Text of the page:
My two photography friends and I were in South Central Oregon photographing birds from bird blinds. We had portable blinds for each of us strategically placed around some water ponds in a Ponderosa Pine forest at the edge of the high sage brush desert. We had a nice set-up of pictorial perches, limbs and logs, and lichen covered branches for the birds to land on while heading down to the ponds for water and bathing.
We were very dedicated bunch of bird photographers and spent hours in the blinds…mornings and evenings…arriving just before sunrise, and coming back around four in the afternoon and staying until it was too dark to photograph. Each morning we would move the blinds and perches around so that the sun was behind us and would have good frontal lighting. Then, move them back again around the other side of the pond for the evening photo shoot.
We had been at this for days, capturing a lot of beautiful images. We were doing a lot of bird watching too; soon we came to know the common species that came into water every day. New species would get us very excited, and send our camera shutters clicking away. It was special place, a bird photographer’s dream. It was just a joy to watch birds in their natural environment, each species different in their own unique way. Watching the individual bird behavior was almost as exciting as taking their pictures.
One day, it was almost sundown, just a little light left from setting sun, when a young female yellow-rumped warbler landed on our log perch… Funny thing, it just stayed there, it did not go to the water pond below. The minutes ticked by, yet the bird stayed right there. It looked a little odd, kind of seemed sick or something. It was shaking bit too; then, its tail started pumping up and down, slow like. This strange behavior had been going on for at least ten minutes…we all wonder what was going to happen next.
The tail pumping increased, and the bird’s eye squinted a bit, her body hunched up more, and all of sudden an oblong pink translucent egg appeared under her tail, laying right underneath her body, right on the horizontal branch…our log perch! She appeared to have a strange expression, a body language that said, “Wow, what happen? What had I just experience?” Still she sat there with the egg just below her, once she hunched down on it and slightly spread her feathers out, but this was only momentarily. The instinct to mother was there…but she was too young, and did know what to do…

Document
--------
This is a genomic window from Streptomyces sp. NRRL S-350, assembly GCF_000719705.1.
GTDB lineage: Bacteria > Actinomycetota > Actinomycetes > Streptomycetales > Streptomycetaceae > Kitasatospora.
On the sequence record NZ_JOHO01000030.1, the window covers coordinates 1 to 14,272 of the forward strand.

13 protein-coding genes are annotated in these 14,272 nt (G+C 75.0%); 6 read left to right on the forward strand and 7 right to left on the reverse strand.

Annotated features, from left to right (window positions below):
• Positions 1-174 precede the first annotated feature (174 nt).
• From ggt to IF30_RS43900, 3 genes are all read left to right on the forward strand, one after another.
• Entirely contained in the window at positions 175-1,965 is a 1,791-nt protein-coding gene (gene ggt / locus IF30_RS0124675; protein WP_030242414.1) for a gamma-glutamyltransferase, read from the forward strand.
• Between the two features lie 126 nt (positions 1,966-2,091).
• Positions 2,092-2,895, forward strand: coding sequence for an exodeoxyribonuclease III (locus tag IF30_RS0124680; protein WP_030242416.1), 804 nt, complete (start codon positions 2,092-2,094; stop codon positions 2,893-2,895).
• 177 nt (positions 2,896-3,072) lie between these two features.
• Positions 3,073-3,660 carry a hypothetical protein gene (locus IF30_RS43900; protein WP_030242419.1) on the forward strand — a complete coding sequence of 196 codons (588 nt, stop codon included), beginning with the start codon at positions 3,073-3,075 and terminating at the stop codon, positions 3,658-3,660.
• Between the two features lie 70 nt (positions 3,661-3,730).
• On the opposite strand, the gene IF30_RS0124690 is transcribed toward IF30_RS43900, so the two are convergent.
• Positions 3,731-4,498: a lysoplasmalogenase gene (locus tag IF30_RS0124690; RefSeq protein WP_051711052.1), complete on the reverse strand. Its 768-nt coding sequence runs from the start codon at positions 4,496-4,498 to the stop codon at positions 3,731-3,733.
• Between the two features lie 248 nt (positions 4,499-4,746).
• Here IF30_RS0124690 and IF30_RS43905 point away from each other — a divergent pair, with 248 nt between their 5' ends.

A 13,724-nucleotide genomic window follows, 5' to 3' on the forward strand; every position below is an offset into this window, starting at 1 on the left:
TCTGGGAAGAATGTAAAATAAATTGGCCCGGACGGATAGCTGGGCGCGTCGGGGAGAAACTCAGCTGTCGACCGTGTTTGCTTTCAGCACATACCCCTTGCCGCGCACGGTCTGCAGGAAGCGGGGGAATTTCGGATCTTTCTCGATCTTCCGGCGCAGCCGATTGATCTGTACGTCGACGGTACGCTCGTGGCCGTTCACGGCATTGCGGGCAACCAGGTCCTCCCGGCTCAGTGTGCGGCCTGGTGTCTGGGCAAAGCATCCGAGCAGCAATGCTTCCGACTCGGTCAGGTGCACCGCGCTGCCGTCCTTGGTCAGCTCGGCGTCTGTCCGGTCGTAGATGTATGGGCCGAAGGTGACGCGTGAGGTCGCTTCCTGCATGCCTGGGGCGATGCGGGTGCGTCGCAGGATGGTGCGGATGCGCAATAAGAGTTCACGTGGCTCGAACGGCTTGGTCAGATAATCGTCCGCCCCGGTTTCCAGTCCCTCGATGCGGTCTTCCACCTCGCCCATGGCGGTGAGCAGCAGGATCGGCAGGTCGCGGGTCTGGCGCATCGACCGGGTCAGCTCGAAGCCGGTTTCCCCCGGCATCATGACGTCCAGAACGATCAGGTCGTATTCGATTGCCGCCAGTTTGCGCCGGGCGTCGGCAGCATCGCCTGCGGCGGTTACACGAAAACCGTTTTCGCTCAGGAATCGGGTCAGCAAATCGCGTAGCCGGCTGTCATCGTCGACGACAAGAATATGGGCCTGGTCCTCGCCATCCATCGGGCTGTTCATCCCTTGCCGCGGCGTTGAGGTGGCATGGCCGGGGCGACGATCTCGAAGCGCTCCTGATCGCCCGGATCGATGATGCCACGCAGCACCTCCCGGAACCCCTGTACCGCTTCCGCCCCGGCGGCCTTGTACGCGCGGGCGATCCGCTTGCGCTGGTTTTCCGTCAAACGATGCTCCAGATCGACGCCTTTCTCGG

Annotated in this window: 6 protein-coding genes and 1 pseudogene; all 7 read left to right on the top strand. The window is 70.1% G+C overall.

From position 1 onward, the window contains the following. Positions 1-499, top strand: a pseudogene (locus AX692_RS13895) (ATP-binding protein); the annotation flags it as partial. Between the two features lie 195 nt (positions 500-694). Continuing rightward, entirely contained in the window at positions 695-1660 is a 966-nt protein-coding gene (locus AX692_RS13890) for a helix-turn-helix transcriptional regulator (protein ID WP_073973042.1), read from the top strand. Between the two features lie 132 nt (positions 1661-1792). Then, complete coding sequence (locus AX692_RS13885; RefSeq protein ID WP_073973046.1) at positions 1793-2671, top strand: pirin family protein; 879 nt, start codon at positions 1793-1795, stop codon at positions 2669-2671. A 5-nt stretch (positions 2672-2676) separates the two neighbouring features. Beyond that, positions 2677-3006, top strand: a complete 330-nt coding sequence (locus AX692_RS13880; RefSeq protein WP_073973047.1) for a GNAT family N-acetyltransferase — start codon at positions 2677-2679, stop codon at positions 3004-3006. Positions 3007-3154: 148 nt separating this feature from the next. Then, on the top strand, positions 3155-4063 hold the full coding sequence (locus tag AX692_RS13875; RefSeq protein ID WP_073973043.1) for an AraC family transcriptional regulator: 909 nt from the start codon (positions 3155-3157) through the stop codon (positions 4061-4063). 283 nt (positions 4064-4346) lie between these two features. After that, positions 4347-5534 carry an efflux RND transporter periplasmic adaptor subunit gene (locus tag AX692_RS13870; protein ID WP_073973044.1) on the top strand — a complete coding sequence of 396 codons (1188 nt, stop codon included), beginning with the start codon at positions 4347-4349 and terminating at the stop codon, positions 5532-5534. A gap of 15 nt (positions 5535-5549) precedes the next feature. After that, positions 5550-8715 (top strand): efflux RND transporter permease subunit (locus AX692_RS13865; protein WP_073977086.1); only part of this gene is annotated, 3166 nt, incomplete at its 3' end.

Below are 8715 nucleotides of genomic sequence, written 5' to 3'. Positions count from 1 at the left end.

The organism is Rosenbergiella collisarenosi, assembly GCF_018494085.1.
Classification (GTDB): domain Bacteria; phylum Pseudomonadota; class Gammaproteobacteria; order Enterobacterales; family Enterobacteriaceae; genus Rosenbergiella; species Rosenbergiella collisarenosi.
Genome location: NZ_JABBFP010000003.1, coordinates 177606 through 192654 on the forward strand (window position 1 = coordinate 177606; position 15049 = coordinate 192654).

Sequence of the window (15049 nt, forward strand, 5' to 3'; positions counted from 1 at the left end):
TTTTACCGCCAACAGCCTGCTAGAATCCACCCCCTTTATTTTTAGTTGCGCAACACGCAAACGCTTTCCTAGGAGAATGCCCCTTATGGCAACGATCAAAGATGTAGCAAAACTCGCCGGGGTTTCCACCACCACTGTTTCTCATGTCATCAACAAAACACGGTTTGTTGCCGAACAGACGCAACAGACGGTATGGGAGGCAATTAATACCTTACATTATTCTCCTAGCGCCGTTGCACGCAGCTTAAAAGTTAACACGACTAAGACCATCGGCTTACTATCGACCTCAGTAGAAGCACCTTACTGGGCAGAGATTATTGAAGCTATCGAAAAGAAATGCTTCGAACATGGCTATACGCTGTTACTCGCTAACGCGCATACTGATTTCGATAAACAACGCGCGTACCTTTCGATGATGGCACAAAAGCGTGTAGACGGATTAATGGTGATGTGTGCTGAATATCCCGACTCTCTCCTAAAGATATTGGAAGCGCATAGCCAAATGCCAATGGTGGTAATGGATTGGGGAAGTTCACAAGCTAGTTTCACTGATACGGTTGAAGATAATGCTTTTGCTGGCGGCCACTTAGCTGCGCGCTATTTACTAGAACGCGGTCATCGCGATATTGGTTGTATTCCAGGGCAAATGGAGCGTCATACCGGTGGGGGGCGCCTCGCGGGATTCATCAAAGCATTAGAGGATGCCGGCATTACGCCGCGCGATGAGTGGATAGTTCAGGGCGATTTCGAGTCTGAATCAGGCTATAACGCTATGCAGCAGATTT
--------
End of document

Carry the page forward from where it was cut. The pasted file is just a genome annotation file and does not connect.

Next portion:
After a few more minutes, and after looking around bit, she finally took flight, leaving the translucent pink egg lying on the branch all alone. I think all of us were a bit astonished with amazement; we couldn’t believe that she laid an egg on the branch, right before our eyes!
We took some shots of the egg all alone to complete the story, but the sun had gone and the light was fading away as we got out of the blinds. We went up close and looked at the egg; you could distinguish the yolk sack inside through the translucent outer pink layers. My friends when back to their cars and got their macro lenses, and came back for some close up shots of the egg. But the light was fading fast, and maybe, not fine enough for quality images, at least I believed at the moment. Also, I was still a little bit in awe of what I saw and just wanted to leave the egg alone and not somehow transgress or diminish what I saw from that young inexperienced female yellow-rumped warbler.
I knew that I would never see something like that again in the wild—a wondrous nature moment that touched my heart. Yes, a bit sad, yet part of nature. I am sure that the next egg she would lay would have a much more successful chance at survival.
This incident was one of many “wildlife experiences” that reminded me why I love nature: no moment is the same; every moment is different and uniquely alive…
To see more Bird images Of Southern Oregon, follow this link: http://www.flickr.com/photos/brucefinocchio/sets/72157627418420594/with/6036035283/